Completed in 1970, 875 N. Michigan Ave (John Hancock Center) dominates the northern end of Chicago’s…
If you're looking for an example of Chicago's role in innovative skyscraper design, look no further than 875 N. Michigan Ave (John Hancock Center).
This 1,499-foot (456.9-meter) skyscraper’s groundbreaking engineering helped to make buildings taller than 100 stories—a new possibility—and freed skyscrapers to come from their traditional rectilinear shapes.
Bracing for change
Skidmore, Owings & Merrill chose a bold form for the 875 N. Michigan Ave. The tapered rectangular tube—with giant trusses on each of the four sides—doesn’t hide how the building stands up. The X-bracing on the building's exterior enables it to resist wind loads. The lateral load-resisting system also reduces the need for internal columns, opening up the building’s interior and increasing available floor space.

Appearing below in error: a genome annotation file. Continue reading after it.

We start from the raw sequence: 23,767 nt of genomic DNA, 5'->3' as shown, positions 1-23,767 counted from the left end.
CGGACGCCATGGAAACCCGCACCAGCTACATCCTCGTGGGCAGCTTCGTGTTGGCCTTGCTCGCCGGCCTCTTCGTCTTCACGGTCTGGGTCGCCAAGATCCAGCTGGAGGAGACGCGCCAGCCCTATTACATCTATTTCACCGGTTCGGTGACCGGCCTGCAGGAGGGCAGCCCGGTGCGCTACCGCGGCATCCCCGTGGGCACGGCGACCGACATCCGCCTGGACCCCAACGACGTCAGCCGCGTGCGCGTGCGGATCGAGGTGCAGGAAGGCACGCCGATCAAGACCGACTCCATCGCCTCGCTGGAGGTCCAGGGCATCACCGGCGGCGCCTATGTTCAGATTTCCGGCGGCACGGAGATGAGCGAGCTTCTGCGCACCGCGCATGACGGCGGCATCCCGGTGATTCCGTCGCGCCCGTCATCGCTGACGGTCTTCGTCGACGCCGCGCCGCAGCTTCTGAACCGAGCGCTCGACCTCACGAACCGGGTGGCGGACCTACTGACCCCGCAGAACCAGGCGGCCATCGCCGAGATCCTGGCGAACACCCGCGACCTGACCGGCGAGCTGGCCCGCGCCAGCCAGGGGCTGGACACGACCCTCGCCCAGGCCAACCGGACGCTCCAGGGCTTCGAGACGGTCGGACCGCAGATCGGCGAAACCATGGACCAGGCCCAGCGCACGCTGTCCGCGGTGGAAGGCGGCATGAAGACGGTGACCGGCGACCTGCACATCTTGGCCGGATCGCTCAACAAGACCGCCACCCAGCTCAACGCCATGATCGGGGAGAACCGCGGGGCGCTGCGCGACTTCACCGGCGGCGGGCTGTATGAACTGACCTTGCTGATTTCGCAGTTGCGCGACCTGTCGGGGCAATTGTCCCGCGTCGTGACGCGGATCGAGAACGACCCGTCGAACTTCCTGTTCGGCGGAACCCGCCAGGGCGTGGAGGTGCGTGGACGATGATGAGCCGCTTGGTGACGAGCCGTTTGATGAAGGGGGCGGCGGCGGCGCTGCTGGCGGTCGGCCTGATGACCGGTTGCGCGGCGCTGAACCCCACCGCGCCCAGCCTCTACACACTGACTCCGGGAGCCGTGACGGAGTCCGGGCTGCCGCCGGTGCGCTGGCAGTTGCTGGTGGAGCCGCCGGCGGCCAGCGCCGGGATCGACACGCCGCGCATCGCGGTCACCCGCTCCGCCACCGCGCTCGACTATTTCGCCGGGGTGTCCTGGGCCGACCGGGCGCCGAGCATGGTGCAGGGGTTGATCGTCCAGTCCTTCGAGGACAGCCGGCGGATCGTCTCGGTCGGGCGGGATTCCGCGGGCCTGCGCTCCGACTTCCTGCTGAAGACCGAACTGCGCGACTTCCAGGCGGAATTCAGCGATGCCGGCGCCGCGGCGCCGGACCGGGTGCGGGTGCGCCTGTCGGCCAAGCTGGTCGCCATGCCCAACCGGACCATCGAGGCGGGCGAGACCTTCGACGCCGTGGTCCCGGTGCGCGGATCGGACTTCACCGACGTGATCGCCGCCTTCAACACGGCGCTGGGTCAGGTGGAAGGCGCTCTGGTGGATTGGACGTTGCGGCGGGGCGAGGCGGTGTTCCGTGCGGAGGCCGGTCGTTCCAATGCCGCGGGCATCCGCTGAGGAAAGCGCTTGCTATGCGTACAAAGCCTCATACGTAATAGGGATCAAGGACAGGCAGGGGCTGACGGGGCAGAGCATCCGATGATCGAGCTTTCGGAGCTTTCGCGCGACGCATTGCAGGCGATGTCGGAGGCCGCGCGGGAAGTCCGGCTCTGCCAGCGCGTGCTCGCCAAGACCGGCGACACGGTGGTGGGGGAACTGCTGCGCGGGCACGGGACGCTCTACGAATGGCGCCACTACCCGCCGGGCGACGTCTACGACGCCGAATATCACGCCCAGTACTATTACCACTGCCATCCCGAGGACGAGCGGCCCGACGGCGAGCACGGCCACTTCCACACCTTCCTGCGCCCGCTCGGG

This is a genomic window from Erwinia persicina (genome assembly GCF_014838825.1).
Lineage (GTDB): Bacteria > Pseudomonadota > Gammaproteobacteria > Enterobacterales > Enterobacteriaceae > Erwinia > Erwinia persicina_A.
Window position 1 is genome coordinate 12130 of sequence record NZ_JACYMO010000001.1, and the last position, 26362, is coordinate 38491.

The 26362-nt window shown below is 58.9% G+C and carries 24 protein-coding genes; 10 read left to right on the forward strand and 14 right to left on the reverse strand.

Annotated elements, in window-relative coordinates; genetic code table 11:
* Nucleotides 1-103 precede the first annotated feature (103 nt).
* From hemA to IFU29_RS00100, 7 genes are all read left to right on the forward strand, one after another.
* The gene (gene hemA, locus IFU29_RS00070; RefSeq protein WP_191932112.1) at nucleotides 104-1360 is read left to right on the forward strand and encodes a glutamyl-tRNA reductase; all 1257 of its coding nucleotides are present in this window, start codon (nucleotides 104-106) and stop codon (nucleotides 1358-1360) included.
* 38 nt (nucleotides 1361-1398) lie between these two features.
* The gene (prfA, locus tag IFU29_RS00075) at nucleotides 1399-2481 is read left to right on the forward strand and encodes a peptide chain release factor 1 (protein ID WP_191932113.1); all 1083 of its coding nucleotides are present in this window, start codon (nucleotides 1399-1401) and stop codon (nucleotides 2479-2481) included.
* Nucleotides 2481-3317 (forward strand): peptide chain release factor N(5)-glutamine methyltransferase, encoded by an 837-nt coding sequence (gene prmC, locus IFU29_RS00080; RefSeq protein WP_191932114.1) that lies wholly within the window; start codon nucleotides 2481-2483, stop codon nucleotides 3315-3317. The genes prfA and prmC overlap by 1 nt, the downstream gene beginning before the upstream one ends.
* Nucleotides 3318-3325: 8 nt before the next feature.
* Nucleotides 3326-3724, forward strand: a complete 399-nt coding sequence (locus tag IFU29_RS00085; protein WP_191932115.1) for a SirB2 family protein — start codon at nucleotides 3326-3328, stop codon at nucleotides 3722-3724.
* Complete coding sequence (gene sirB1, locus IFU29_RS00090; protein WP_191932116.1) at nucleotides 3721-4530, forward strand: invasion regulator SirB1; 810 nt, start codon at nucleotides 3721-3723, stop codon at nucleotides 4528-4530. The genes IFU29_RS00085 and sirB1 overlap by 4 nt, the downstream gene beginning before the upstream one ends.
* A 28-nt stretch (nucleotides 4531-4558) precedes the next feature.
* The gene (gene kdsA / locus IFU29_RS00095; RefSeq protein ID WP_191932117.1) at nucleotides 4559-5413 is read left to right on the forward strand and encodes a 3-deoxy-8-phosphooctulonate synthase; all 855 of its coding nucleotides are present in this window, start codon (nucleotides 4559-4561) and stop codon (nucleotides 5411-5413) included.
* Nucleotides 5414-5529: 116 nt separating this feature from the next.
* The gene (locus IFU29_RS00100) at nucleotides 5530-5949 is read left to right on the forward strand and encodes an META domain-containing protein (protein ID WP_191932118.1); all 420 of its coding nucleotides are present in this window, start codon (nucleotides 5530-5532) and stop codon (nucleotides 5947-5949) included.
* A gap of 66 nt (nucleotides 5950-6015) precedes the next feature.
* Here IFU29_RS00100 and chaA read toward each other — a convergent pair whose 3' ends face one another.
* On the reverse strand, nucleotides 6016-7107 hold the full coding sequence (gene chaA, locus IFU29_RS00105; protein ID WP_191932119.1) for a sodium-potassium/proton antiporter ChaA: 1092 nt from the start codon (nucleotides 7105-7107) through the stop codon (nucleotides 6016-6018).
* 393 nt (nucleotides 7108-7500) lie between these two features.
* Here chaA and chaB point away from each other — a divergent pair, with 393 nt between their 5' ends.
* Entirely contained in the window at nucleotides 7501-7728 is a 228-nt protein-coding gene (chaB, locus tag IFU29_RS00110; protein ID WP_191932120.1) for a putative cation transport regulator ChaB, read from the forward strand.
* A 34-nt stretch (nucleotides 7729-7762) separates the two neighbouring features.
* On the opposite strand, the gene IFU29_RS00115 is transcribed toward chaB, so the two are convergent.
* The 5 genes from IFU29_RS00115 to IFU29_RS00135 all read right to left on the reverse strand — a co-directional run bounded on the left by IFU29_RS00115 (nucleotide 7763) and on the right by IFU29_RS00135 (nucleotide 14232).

Engineer Fazlur Khan's idea of the "trussed tube system" was an important stage in the development of the skyscraper. This design made it possible to build to unprecedented heights.
The show must go on
The original plan called for two buildings to be built on the site. But the private Casino Club just east of the site refused to sell its lot to the developers. A smaller site meant a tight squeeze, and architect Bruce Graham recognized that it wasn’t going to be big enough for the two planned towers. Upon further economic analysis, the team determined that a trussed, single tower was more cost effective. Plans were changed.
Despite a financial crunch that prompted the building to change ownership from Jerry Wolman to John Hancock in the midst of construction, it was completed in 1968.
Today, the building’s tenants include a mix of residential apartments, retail and office spaces, and a 94th-floor café and observatory where visitors enjoy a 360-degree view of the city. On hot summer days, the building's street-level plaza serves as an oasis in the middle of the city, complete with a lush garden and a waterfall.